Crazy Awesome Teachers review — a funny, fine flick about improbable educators

2.5

Summary

Featuring solid performances and an always-enjoyable premise, Crazy Awesome Teachers falters in its third act.

I must admit. I haven’t seen many Indonesian films. But I have seen dozens of films about teachers. The latest Netflix film, director Sammaria Simanjuntak’s Crazy Awesome Teachers, highlights a young man who doesn’t want to be a teacher and then ends up being a teacher. A premise far from new, the anti-teaching teacher has been played nearly every way, but with a charming performance at the center, the result can still be a watchable, and sometimes even enjoyable, experience. In this case, Gading Marten’s performance can only save this thin script up to a point, before the third act unravels his work.

Following Taat Pribadi, a man intent on leaving home and his teaching father behind, the film sees Taat go back to his village, join his old school as a history professor, and ingratiate himself with the students. He becomes friends with other teachers, learns about his father’s passion, and starts a romantic fling with the head administrator. Soon enough, trouble and hijinks ensue, with a couple of thieves coming and stealing the teacher’s salaries as well as his father’s retirement money. Combining with other teachers like Gagah (Ibnu Jamil) and Rahayu (Faradina Mufti), the educators steal back the money from the thieves and take it back to their small school.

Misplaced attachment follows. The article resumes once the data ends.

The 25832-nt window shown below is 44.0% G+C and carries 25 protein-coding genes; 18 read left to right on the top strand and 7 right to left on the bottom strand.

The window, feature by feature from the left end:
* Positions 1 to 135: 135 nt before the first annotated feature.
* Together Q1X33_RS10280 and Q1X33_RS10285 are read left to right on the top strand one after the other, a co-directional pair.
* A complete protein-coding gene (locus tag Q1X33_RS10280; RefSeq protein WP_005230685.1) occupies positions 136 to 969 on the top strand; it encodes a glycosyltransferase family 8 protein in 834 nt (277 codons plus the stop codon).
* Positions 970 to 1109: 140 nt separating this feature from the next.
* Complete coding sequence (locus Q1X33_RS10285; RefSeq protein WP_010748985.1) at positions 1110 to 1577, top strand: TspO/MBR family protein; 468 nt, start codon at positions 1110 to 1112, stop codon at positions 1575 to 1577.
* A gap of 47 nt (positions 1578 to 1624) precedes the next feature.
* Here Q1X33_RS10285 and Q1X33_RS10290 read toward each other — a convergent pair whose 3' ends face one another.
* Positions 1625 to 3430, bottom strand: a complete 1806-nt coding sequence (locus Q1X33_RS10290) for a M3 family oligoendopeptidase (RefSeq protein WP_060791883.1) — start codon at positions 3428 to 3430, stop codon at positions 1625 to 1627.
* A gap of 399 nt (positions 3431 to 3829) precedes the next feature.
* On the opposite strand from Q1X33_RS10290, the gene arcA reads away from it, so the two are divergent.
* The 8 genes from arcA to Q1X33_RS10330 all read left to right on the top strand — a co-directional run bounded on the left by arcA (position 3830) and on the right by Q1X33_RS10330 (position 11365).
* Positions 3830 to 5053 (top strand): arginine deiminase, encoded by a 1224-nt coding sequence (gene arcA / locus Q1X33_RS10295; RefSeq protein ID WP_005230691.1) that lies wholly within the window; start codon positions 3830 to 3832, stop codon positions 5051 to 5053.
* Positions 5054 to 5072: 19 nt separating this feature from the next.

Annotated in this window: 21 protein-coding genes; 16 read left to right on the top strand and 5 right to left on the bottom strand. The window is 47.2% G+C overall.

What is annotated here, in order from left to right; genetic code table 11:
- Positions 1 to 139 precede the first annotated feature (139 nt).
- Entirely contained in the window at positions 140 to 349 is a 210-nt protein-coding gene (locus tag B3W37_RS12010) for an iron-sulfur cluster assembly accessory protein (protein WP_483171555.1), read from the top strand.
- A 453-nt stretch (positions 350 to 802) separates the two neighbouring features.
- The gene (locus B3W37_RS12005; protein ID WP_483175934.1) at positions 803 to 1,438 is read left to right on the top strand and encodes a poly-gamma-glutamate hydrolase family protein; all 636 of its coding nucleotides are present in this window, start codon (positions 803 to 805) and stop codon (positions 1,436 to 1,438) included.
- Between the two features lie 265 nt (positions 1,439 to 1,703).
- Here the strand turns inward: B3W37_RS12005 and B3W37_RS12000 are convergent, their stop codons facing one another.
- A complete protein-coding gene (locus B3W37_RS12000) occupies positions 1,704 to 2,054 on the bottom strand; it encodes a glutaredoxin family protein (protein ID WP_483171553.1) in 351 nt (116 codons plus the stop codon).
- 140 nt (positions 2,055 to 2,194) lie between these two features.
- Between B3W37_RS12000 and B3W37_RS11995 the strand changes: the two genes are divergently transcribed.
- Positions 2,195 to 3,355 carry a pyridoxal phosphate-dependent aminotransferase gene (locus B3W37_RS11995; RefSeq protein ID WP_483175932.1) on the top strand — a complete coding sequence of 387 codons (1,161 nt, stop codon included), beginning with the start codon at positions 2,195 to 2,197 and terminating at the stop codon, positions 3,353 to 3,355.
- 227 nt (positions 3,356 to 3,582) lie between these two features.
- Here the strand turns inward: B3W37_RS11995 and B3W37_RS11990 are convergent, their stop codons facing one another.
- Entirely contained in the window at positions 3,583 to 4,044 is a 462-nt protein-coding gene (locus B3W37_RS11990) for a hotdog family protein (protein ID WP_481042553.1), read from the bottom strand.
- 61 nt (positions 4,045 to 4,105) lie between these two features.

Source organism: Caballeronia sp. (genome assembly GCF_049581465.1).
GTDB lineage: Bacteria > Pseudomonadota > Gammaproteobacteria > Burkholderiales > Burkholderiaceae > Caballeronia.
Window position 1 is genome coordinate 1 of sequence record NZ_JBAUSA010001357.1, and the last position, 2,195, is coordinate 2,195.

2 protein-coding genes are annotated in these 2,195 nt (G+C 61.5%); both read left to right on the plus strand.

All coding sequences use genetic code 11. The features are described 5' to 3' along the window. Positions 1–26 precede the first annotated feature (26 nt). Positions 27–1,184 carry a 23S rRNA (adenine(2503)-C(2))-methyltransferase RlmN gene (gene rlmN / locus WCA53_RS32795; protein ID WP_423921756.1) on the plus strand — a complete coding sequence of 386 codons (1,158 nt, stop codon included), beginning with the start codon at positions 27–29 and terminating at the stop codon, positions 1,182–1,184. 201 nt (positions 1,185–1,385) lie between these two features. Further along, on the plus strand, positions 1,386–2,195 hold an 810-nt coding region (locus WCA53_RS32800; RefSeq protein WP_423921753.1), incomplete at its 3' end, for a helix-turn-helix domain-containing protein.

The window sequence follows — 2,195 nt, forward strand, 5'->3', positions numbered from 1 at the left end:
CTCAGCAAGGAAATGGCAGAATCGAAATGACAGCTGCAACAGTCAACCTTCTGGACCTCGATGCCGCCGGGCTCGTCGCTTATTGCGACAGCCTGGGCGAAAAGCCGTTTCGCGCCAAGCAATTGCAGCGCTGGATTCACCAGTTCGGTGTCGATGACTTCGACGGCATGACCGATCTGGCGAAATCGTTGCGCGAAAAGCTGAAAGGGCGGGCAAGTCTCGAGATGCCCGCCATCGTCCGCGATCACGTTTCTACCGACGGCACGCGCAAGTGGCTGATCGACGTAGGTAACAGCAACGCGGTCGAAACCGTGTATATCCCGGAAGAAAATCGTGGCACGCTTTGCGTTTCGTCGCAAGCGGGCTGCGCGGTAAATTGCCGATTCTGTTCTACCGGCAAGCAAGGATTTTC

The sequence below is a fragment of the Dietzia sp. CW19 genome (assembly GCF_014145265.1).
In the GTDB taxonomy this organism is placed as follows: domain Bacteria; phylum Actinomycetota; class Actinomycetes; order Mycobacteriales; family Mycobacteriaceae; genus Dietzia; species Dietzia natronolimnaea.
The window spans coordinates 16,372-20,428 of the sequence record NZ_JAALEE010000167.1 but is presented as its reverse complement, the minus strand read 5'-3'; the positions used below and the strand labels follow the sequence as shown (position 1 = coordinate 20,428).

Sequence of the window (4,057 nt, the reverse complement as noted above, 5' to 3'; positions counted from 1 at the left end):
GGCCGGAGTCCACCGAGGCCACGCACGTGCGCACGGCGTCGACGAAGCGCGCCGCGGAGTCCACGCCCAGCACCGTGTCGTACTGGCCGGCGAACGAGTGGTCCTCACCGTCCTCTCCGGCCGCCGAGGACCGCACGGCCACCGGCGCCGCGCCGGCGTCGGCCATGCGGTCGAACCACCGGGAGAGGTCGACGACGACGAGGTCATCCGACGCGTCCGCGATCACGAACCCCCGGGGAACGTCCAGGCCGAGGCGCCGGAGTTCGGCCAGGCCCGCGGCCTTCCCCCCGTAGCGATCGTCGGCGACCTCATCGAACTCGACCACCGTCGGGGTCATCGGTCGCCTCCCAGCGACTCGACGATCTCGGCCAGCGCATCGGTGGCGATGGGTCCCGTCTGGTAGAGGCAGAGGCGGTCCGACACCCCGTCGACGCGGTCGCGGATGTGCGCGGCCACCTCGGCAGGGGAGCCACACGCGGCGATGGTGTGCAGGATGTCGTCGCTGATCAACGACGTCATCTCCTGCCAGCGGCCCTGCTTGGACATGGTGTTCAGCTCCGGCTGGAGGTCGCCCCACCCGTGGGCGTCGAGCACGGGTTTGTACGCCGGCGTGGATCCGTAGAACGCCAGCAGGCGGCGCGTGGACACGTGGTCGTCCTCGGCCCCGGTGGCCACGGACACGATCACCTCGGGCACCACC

Here’s where the story gets a bit dicey, unfortunately, as the final 40 minutes of the film become a caricature of a heist movie. It’s not funny enough to be a comedy, and not thrilling enough to be an action drama. The decisions by both the villains and the heroes transform into absurdist comedy, regardless of the committed performances and the beautiful visuals. The camerawork, especially during a shot with money falling from a building, deserves recognition for being much better than passable. 

Crazy Awesome Teachers, or Guru-Guru Gokil, remains a sweet film. It has little to say about Indonesia’s education system, about the profession of teaching, or about living in a small village in a (more) remote part of the world. Simanjuntak chooses safer decisions, which have the potential to reach a larger, English-language speaking audience, though not adding much to the genre or the scope of streaming as a whole. Still, if you’re looking for a fine film that traverses similar territory as you’ve seen in the past, turn on Crazy Awesome Teachers, and let the kids of Indonesia make you smile. 


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Michael Frank

Based in Brooklyn, NY, Michael is a regular critic for Ready Steady Cut and also writes for Cinema Sentries, The Film Experience and Film Inquiry.

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